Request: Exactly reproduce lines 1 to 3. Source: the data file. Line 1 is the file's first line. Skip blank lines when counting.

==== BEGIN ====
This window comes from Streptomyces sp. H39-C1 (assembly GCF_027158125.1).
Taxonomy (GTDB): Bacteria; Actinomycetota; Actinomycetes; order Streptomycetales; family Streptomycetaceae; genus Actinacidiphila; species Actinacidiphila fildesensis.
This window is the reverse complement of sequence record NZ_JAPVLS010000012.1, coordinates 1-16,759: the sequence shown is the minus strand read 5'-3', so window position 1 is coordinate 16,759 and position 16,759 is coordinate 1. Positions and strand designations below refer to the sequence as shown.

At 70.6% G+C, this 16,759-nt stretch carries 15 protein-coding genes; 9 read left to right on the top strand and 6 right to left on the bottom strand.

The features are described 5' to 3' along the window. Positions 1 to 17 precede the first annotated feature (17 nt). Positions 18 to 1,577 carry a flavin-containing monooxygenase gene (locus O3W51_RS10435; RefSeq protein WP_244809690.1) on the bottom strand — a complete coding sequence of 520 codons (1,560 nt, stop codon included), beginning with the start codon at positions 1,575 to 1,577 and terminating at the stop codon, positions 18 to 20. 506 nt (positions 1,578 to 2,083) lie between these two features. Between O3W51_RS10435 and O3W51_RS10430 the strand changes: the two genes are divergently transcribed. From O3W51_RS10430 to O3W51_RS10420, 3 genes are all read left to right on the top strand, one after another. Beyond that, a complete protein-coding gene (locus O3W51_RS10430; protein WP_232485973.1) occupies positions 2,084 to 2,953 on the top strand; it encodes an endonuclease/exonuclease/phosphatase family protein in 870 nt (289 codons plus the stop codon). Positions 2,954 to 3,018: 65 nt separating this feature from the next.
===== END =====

This window comes from Streptomyces sp. H39-C1 (assembly GCF_027158125.1).
Taxonomy (GTDB): Bacteria; Actinomycetota; Actinomycetes; order Streptomycetales; family Streptomycetaceae; genus Actinacidiphila; species Actinacidiphila fildesensis.
This window is the reverse complement of sequence record NZ_JAPVLS010000012.1, coordinates 1-16,759: the sequence shown is the minus strand read 5'-3', so window position 1 is coordinate 16,759 and position 16,759 is coordinate 1. Positions and strand designations below refer to the sequence as shown.